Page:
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Power Grab Inquest
April 1, 2009 permalink
Andrew Osidacz stabbed his son Jared to death and was holding a knife to his ex-wife Julie Craven when police killed him. It is the kind of inquest loved by social services because the coroner's jury is sure to recommend more money and power for children's aid societies. For that reason, we have ignored it until now.
The Hamilton Spectator reports that while Brant CAS executive director Andrew Koster testified, Jared's grandfather accused him of lying. Mr Koster said: "The law needs to change if Children's Aid Societies are expected to investigate a parent with access as opposed to the one with custody to determine a child's safety." Whether it is the law or not, CAS exercises this power now. Dufferin VOCA was called by a custodial mother whose children were subject to court-ordered visits with the father. CAS, on its own authority, overrode the visitation order. The police took the word of CAS ahead of the family court judge.
In the second article, social worker Jeff Packer said "therapy for the entire family, including children, should be mandatory after incidents of domestic violence. ... Since Osidacz killed Jared long after his term of probation for assault expired, Packer suggested child protection agencies could keep files open long enough to ensure therapy for a family, if made mandatory, has taken place". This testimony is completely at variance with actual children's aid practice. Files never really close, since children's aid societies present decades-old reports to the court when it suits their purposes. Also, at present there are no limitations on the power of children's aid to intervene in families, so the restrictions mentioned by Mr Packer do not exist. But is it a good thing to keep parents on what amounts to endless probation after any conviction? Not many parents on probation have reported their story to Dufferin VOCA, but from the few cases we can say that a parent on probation is sure to lose his family. At every interaction with children's aid the parent is subject to the threat: do it our way or go to jail. Not after a trial, but today. Repeated application of this pressure results in unbearable stress, forcing the parent to end it somehow. In one case, by renouncing his son. And possibly, in some cases such as that of Mr Osidacz, by killing his family.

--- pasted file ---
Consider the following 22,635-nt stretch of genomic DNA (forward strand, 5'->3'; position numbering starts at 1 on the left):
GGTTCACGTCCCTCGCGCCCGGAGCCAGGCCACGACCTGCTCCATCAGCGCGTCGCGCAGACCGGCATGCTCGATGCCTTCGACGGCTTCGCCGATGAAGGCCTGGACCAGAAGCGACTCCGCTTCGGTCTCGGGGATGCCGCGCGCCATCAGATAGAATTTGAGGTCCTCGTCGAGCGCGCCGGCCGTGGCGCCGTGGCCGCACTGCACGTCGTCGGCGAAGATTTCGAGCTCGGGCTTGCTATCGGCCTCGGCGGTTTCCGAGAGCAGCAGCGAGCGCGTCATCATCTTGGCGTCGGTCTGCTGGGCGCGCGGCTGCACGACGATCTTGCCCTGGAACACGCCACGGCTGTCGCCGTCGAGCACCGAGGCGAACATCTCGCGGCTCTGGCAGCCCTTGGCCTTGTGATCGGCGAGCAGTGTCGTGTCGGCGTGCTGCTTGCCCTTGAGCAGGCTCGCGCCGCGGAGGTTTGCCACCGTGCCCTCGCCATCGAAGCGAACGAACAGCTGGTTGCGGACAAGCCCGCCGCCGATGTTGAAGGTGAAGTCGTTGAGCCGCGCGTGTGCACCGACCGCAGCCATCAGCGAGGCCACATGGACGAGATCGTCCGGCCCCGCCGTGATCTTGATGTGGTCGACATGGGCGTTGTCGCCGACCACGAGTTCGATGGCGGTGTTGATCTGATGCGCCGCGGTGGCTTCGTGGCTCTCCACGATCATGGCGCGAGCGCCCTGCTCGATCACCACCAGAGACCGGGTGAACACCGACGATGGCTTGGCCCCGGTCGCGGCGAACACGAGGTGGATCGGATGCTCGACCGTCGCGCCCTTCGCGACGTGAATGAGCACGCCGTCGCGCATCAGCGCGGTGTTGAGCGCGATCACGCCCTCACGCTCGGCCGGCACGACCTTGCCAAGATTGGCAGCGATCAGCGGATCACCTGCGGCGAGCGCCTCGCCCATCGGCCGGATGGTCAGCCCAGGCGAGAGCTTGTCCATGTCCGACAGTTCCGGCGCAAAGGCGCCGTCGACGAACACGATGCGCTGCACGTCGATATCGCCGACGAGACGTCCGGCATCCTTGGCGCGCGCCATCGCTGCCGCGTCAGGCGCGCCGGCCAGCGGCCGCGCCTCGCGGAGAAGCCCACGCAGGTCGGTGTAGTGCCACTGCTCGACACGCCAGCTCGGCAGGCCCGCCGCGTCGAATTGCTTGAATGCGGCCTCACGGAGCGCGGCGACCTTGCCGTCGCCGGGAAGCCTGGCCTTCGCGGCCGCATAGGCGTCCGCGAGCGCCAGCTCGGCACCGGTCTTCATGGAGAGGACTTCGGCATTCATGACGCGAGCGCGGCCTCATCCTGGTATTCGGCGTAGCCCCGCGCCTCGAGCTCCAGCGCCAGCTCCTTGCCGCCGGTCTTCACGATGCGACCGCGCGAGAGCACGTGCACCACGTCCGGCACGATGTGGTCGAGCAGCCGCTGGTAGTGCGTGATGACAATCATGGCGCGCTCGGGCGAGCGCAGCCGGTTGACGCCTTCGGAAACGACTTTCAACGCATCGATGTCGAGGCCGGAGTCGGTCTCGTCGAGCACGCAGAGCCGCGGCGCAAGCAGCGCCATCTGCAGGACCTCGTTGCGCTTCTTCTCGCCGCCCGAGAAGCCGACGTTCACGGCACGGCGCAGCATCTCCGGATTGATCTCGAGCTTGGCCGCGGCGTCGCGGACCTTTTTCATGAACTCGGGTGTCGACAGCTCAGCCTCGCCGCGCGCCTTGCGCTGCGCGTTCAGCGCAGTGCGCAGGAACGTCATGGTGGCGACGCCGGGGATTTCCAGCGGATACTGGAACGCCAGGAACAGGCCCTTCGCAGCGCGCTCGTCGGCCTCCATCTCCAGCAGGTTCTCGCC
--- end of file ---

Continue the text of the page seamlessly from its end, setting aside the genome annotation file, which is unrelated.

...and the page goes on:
Another news article said that lawyer and father's advocate Walter Fox is participating in the inquest. He might make the jury aware of some of the stress on Mr Osidacz that precipitated the tragedy.